Finding Dory, the latest offering from animation studio Pixar, is set primarily in and around an aquarium/wildlife rehabilitation center, the Marine Life Institute, with the action rarely moving too far from the confines of that locale. In many ways, the setting mirrors the film's ambitions: it’s frequently delightful, but much more circumscribed in terms in scope than Pixar’s best movies, including its predecessor, 2003’s Finding Nemo.
As with Finding Nemo, the plot of Finding Dory revolves around the quest for a missing character, or, in this case, missing characters, namely Dory’s parents. Dory, voiced by Ellen DeGeneres, suffers from short-term memory loss, which renders her chronically incapable of remembering all but the most important information. The previous film played this for laughs, but this time screenwriters Andrew Stanton and Victoria Strouse take the risky move of placing Dory front and center, relegating her friend Marlin (Albert Brooks) and his son Nemo (Hayden Rolence) to supporting roles. Given Dory’s difficulties with forming memories, it might seem impossible to construct any sense of development in terms of plot or character dynamics with her as the protagonist. However, Stanton and Strouse make it work, turning the movie into a sort of detective story that pieces together Dory’s fragmented memories and eventually reveals how she came to be separated from her parents.
While many characters from Finding Nemo make brief appearances throughout the sequel, Finding Dory also features plenty of new characters, many of whose voices will sound familiar. Diane Keaton and Eugene Levy appear as Dory’s parents, Jenny and Charlie, while the denizens of the Institute include a self-doubting beluga Bailey (Modern Family’s Ty Burrell) and Dory’s childhood friend Destiny, a myopic whale shark (It’s Always Sunny in Philadelphia’s Kaitlin Olson). There’s also Idris Elba and Dominic West (both able to use their real accents for once) as sea lions Fluke and Rudder, whose attempts to defend their rock from an interloper serves as a running gag that is in turn a callback to a similar joke in Finding Nemo. A fresher and equally effective source of humor is the presence of Sigourney Weaver, playing herself; she’s the voice of the pre-recorded public announcements at the Institute, and the movie uses to her occasional interjections to great effect.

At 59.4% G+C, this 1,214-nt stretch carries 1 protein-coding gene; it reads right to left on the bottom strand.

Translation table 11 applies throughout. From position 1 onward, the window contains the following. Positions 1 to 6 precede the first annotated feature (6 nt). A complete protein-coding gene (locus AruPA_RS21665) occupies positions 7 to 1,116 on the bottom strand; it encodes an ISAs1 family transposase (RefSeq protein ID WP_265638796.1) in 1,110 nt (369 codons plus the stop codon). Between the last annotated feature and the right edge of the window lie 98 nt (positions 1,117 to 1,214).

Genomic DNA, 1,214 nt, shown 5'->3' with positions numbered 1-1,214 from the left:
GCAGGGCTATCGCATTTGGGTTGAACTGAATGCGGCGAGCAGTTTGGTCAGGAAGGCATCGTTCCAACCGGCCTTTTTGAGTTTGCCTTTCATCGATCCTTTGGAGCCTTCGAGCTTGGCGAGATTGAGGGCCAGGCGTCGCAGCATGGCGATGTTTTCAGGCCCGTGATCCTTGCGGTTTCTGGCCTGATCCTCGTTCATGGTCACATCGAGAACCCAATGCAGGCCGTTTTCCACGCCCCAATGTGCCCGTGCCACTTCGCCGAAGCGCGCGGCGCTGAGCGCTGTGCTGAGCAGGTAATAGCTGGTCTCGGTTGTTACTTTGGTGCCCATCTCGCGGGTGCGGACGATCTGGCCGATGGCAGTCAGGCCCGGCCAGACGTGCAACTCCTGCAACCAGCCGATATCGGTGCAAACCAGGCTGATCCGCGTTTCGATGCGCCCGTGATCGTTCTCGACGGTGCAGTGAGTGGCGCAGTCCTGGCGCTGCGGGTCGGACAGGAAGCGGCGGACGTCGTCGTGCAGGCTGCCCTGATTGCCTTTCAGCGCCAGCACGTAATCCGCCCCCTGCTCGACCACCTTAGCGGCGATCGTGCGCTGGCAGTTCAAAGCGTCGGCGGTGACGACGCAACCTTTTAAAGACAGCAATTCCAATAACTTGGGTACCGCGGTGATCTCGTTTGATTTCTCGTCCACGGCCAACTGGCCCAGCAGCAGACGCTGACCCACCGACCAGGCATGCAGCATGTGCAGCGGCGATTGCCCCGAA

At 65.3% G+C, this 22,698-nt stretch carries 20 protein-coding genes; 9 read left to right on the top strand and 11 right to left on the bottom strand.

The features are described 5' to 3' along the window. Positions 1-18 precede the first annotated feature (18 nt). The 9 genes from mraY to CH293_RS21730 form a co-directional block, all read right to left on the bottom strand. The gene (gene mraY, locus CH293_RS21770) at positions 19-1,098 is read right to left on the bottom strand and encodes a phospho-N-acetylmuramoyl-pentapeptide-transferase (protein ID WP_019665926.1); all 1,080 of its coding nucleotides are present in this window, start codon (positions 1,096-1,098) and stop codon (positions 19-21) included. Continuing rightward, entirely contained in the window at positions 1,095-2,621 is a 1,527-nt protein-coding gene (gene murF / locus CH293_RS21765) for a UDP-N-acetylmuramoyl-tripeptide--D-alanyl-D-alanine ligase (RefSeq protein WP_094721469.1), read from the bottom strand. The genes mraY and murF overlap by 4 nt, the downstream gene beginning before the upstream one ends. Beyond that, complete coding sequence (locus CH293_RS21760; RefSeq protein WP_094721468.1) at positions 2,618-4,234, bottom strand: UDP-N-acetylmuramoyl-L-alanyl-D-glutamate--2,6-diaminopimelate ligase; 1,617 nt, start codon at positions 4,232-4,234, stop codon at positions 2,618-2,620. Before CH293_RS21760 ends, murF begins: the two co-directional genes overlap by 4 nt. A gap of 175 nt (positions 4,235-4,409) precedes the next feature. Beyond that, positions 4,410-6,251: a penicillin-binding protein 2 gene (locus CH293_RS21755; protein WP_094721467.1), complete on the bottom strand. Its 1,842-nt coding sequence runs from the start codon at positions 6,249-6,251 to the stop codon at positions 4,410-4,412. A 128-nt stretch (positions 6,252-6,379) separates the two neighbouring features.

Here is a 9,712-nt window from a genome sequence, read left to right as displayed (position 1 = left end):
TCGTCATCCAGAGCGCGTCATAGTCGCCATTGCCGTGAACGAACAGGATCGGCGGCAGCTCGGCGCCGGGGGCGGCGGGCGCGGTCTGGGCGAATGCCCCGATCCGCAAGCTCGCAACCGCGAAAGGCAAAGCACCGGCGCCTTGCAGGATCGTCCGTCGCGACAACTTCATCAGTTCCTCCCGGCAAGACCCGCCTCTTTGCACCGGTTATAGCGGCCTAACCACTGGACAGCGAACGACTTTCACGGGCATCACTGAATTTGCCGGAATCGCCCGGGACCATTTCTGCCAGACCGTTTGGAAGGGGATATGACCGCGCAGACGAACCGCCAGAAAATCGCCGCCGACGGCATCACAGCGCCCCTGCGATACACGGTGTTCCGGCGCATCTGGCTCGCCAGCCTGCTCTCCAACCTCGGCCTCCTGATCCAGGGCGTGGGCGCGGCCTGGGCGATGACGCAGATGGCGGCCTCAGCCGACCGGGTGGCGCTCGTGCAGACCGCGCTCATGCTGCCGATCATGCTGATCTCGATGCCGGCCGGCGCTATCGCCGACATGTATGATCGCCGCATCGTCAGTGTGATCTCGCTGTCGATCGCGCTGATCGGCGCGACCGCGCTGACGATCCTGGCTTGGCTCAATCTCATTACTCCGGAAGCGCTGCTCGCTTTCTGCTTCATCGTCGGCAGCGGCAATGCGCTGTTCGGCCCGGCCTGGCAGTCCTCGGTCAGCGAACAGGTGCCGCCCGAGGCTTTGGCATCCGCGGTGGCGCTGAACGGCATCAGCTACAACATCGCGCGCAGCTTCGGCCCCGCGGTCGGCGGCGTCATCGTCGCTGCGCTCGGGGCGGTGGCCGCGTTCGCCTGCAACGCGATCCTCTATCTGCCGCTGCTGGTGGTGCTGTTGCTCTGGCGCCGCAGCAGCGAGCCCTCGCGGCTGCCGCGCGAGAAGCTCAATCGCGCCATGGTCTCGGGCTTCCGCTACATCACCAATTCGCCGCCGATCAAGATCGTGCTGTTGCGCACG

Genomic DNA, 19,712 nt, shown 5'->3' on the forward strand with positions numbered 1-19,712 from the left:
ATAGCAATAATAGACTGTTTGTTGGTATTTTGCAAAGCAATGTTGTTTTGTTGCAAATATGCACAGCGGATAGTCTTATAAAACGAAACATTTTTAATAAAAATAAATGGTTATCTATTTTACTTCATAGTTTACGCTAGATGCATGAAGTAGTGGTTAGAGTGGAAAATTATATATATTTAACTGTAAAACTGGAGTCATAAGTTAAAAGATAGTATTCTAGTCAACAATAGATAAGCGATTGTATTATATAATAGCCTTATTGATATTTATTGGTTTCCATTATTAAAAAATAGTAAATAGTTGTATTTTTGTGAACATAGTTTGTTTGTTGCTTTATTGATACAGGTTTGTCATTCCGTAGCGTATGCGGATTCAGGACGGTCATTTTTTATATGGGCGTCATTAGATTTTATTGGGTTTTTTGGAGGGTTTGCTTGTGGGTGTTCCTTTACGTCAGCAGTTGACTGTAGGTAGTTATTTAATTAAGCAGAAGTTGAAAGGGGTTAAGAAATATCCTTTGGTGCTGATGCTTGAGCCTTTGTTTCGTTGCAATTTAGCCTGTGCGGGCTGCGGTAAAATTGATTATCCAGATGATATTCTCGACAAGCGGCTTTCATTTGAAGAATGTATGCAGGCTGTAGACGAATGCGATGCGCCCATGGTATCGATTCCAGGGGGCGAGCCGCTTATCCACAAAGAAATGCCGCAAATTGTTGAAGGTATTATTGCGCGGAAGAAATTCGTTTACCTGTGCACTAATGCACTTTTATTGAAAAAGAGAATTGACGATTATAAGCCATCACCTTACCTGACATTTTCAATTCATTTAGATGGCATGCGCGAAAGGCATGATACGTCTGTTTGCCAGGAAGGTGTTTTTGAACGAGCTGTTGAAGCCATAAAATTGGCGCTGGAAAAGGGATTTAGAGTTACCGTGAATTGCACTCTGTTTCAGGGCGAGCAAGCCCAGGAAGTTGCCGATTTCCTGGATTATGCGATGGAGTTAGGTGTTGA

The most significant new character is Hank, a “septopus” (he’s lost his eighth arm) who’s capable of mimicking his surroundings and slithering about out of the water. He’s useful as a way of moving the plot forward – almost literally, since this is a movie about sea creatures that largely takes place on land – and as a source of visual delight, since the animators constantly find new ways to reveal his hiding places and move him across the screen – in unexpected ways.